Daily analysis | 25 September 2017
Will traders be worried about the German Elections?
In Germany, Angela Merkel won a fourth term as Chancellor. However, her party (CDU) did worse than most opinion polls suggested. The pro-EU SPD, Germany’s second largest party, also gained fewer seats than anticipated. Critically, the SPD ruled out another “Grand coalition” with Merkel’s CDU immediately after the election. This suggests that Merkel will most likely have to form a coalition that includes the liberal FDP, which is against vital EU reforms such as a euro-budget, or any other form of risk-sharing across EU countries.
In our view, this outcome lowers the likelihood that EU reforms materialise, as any coalition government that includes the FDP will probably have reservations against deeper EU integration. The common currency opened with a modest negative gap, though it quickly recovered most of its losses in the next hours. Even if the EUR remains under some pressure over the next days, considering the elevated speculation that the ECB is set to unveil a QE-exit plan next month, we doubt that any retracement in EUR pairs will be major or prolonged. The argument for a near-term correction lower in EUR/USD, in particular, is supported by the prospect of a small recovery in USD, as the Trump administration is expected to reveal an outline of its highly-anticipated tax plan this week.
EUR/USD opened with a negative gap, but the rate hit support near the 1.1890 (S1) level and the medium-term uptrend line taken from the low of the 17th of April, and then it rebounded. As long as the rate continues to trade above that trend line, the medium-term outlook remains somewhat positive. At the time of writing, the pair is testing the 1.1940 (R1) line, where an upside break may open the way for another test near the 1.2025 (R2) hurdle. Having said that, given that we have negative divergence between both our short-term oscillators and the price action, we would stay careful of a possible downside correction. A clear dip below 1.1830 (S2) may be the trigger for something like that and could initially aim for our next support of 1.1775 (S3).
NZD drops as political uncertainty mounts
In New Zealand, the incumbent National Party won the most seats as per the consensus but fell short of establishing a majority in order to govern alone. At this point, it appears that the Nationals may have to form a coalition with the populist New Zealand First Party, which is anti-immigration and wants to renegotiate free trade deals. Adding to the uncertainty is the fact that even though the Nationals gained the biggest percentage with 46% against Labour’s 36%, a Labour – New Zealand First – Greens coalition could still be the next government if those parties manage to strike an accord.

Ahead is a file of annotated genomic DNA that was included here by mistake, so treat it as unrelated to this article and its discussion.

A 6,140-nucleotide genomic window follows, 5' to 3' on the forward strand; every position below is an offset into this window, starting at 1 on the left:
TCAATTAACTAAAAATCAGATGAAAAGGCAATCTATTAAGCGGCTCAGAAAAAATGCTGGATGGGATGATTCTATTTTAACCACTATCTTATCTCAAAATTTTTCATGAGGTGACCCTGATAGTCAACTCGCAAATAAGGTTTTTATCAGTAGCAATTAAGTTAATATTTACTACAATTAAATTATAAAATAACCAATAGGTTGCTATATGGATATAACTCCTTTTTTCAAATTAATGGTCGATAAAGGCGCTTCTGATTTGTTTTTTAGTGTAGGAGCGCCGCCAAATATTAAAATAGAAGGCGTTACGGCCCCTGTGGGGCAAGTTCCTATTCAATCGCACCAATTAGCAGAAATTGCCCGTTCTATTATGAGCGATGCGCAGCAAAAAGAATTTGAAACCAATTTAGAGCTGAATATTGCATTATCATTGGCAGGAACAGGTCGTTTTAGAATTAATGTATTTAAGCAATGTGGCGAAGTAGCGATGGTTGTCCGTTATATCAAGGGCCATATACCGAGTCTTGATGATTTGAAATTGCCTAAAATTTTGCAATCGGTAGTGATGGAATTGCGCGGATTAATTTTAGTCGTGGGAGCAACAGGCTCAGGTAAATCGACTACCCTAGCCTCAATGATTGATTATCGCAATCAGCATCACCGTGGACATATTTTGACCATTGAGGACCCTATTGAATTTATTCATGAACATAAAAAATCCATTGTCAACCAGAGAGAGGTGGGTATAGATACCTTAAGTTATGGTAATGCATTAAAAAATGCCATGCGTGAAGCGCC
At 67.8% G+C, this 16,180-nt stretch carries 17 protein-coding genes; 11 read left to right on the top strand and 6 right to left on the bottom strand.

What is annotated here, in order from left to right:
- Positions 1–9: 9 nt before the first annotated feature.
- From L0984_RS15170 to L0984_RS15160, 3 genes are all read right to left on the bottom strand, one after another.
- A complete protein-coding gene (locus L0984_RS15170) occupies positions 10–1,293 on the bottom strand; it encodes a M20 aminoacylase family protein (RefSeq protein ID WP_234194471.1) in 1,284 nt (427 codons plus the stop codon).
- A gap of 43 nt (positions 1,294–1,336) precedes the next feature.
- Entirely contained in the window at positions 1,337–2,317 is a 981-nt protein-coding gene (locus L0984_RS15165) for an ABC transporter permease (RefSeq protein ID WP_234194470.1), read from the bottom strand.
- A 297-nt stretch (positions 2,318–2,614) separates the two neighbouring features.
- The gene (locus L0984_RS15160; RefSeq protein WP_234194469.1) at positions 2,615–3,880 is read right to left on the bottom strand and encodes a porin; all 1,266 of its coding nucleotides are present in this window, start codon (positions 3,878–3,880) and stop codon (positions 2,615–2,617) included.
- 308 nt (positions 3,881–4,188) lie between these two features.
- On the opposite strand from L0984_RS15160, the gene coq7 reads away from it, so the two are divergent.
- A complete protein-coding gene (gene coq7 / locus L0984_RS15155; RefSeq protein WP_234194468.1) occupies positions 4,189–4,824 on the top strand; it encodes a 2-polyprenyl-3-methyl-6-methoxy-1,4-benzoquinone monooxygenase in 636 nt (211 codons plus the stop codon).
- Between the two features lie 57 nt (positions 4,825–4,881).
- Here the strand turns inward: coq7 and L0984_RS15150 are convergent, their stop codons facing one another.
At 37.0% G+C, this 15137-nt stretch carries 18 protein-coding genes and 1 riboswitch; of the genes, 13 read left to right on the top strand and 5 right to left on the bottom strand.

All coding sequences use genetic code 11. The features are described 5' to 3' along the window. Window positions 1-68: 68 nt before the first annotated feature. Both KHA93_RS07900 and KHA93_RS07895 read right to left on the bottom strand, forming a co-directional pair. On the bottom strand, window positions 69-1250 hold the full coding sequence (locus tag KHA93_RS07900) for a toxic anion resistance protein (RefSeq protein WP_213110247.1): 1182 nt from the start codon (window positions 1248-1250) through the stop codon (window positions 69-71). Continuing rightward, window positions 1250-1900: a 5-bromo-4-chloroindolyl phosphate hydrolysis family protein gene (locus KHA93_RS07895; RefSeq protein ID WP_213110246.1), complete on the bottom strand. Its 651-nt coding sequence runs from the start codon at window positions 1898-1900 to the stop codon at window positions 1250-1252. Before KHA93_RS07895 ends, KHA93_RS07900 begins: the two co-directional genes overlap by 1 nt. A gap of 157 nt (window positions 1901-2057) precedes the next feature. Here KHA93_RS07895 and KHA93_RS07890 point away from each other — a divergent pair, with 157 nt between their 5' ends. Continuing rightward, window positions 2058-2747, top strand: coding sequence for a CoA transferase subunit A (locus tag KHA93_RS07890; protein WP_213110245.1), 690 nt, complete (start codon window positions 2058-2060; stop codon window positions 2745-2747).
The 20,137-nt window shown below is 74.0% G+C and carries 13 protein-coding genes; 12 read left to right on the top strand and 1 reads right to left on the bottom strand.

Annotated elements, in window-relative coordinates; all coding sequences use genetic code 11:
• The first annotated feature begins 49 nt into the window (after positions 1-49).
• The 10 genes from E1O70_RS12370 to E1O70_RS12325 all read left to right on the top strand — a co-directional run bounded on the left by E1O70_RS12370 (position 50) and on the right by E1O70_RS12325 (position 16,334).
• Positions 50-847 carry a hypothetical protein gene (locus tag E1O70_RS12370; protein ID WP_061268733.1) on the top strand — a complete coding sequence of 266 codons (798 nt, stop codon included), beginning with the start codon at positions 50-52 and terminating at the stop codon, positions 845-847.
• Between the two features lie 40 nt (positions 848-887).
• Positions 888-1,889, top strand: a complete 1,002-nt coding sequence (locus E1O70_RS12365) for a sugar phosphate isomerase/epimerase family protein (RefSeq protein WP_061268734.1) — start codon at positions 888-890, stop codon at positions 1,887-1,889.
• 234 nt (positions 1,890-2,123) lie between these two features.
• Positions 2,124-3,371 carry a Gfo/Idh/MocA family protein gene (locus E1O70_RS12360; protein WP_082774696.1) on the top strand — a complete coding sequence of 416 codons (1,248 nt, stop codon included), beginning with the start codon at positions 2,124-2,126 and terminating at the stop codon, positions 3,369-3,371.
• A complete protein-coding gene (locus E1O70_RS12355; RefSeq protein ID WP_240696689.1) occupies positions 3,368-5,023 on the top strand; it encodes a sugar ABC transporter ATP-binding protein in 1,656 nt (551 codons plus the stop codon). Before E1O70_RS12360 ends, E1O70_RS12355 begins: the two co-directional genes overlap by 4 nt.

The Kiwi opened with a negative gap and may remain under selling interest for a while on this uncertain outcome. The next possible market mover for the currency may be the RBNZ gathering during the Asian morning Thursday. Given the lack of major developments since the last meeting, we look for the Bank to remain on hold and keep its language broadly unchanged. Another round of concerns over the exchange rate could add more fuel to the NZD’s pullback.
NZD/USD gapped down in the aftermath of New Zealand’s election. The pair tumbled after it found resistance at the strong barrier of 0.7340 (R2), it fell below the support (now turned into resistance) of 0.7280 (R1), and hit support near 0.7245 (S1). Taking into account the election outcome and the rejection from above 0.7400 (R3) on Wednesday, we believe that the pair is poised to continue trading south. A decisive dip below 0.7245 (S1) could set the stage for more bearish extensions, perhaps towards our next support of 0.7190 (S2).
The economic calendar is relatively light, as we only get Germany’s Ifo survey for September. That said, we have a plethora of speakers on the agenda. During the European day, we will hear from ECB President Draghi, Vice President Constancio, as well as Executive Board members Mersh and Coeure. The market focus may be on any hints as to whether the ECB is headed for a “dovish tapering”. Over in the US, New York Fed President William Dudley and Chicago Fed President Charles Evans are due to deliver remarks.
As for the rest of the week:
On Tuesday, we have no major events. On Wednesday, we get US durable goods orders for August, while on Thursday, during the Asian morning, the RBNZ will announce its rate decision as we noted above. During the European day, Germany’s preliminary CPI data for September are due out. Finally, on Friday, we get Japan’s CPI for August, Eurozone’s preliminary CPI for September, as well as US personal income and spending for August.
- Support: 1.1890 (S1), 1.1830 (S2), 1.1775 (S3)
- Resistance: 1.1940 (R1), 1.2025 (R2), 1.2100 (R3)
- Support: 0.7245 (S1), 0.7190 (S2), 0.7145 (S3)
- Resistance: 0.7280 (R1), 0.7340 (R2), 0.7400 (R3)
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